The collection is open to the public, but membership is required to borrow circulating materials.[8] The Library participates in an interlibrary loan program with major public and university libraries in the continental United States. It is a member of several academic consortia, including the Consortium of Academic and Research Libraries in Illinois (CARLI) and Libraries Very Interested in Sharing (LVIS).[9][10]

The library has a non-circulating collection of more than 3,000 rare books and periodicals, including the Famiano Strada's De Bello Belgico (London: 1650) and John Entick's The General History of the Late War: Containing It's Rise, Progress, and Event, in Europe, Asia, Africa, and America (London: 1763). The collection also includes unit histories, such as Civil War regimentals, and cruise books, like those from USS Chicago. These materials must be read in the Rare Book Reading Room.[11]

The institution maintains named collections, which include the Parrish Collection on Soviet History,[12] the Dr. Charles E. Metz Collection (titles on World War II aviation),[13] James Wengert Military Medical Collection, Lt. Col. Robert C. Peithman Collection (titles on the United States Marine Corps), Henry J. Reilly Memorial Library (volumes collected by Brig. Gen. Reilly),[14] the Robert C. Baldridge Collection (volumes collected by Robert Connell Baldridge), Edward Jablonski Collection (books of historian Edward Jablonski), John V. Farwell Collection (books on the American and British navies), Robert G. Burkhardt Memorial Collection (books on submarines and leadership), Dr. Charles C. Moskos Collection (books on military sociology, LGBTQ and the military, women and the military),[15] Norman E. Harms Collection (books and papers on aviation, tanks, and ships),[16] Robin D. S. Higham Collection (books on aviation, the Civil War, World War I, and World War II unit histories),[17] and World War I and World War II Sheet Music and Song Books Collection.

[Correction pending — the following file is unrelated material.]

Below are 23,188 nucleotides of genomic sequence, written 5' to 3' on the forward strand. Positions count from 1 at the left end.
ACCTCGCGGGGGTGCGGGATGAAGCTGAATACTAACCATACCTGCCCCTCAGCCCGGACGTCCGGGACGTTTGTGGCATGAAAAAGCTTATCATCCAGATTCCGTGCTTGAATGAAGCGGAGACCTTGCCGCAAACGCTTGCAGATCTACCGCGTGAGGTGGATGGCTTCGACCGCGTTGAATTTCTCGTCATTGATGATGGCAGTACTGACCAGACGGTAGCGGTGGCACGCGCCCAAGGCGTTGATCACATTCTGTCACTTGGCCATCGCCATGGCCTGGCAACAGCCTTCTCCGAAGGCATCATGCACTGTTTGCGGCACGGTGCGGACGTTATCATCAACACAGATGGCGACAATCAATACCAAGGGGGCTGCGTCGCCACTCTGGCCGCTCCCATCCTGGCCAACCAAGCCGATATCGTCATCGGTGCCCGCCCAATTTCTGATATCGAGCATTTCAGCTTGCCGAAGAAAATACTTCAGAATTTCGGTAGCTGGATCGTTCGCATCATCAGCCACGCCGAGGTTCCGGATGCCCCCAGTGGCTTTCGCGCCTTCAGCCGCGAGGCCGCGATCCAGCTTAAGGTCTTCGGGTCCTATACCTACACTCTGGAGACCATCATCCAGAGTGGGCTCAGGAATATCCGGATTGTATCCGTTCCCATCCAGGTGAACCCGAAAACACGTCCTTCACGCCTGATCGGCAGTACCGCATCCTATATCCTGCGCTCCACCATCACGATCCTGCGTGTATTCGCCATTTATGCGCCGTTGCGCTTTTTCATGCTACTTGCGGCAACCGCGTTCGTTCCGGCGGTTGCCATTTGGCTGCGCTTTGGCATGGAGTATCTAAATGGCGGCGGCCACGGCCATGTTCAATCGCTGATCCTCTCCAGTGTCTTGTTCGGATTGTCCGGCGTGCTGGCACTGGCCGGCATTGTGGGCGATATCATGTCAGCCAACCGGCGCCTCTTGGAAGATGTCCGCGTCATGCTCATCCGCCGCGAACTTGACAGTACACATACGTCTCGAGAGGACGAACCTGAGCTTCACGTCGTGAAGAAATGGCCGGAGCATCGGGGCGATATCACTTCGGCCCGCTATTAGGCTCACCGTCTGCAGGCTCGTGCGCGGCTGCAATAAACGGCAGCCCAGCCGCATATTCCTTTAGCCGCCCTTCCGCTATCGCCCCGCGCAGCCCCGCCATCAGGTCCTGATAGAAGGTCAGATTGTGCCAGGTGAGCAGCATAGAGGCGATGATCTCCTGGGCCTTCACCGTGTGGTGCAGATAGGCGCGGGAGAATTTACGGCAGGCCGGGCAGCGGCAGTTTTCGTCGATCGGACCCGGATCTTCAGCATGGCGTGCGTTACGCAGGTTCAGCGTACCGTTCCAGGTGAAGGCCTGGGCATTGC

The Museum & Library has produced and maintains multiple programs related to military history in the United States.

Pritzker Military PresentsEdit